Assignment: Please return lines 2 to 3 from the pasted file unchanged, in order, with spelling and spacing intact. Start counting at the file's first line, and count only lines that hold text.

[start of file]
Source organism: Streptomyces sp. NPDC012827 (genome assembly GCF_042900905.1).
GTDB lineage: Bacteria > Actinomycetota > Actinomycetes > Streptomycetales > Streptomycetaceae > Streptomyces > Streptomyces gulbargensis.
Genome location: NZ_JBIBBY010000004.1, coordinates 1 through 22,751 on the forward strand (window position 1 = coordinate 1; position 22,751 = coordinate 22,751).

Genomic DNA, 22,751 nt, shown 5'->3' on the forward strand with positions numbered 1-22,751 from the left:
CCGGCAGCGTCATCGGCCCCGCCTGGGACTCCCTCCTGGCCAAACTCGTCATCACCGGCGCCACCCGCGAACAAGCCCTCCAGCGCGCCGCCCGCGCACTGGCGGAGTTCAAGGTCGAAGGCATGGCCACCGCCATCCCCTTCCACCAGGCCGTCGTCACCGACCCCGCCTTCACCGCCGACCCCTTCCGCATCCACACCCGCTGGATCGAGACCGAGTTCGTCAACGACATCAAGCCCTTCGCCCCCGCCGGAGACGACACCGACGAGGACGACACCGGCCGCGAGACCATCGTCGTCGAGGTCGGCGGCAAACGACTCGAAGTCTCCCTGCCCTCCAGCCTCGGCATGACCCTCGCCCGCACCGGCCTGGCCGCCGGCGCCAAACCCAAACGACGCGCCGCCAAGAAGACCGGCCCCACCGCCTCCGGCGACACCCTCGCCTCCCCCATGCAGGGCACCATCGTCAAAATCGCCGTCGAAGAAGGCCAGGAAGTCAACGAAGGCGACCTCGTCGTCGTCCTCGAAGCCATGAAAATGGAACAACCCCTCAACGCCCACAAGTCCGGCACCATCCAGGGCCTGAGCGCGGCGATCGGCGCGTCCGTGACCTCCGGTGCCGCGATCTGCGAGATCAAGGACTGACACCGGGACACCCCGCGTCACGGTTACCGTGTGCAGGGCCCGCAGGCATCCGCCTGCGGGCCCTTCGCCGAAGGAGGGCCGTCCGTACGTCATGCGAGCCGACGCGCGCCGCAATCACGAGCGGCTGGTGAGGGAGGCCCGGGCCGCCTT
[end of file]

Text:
GTDB lineage: Bacteria > Actinomycetota > Actinomycetes > Streptomycetales > Streptomycetaceae > Streptomyces > Streptomyces gulbargensis.
Genome location: NZ_JBIBBY010000004.1, coordinates 1 through 22,751 on the forward strand (window position 1 = coordinate 1; position 22,751 = coordinate 22,751).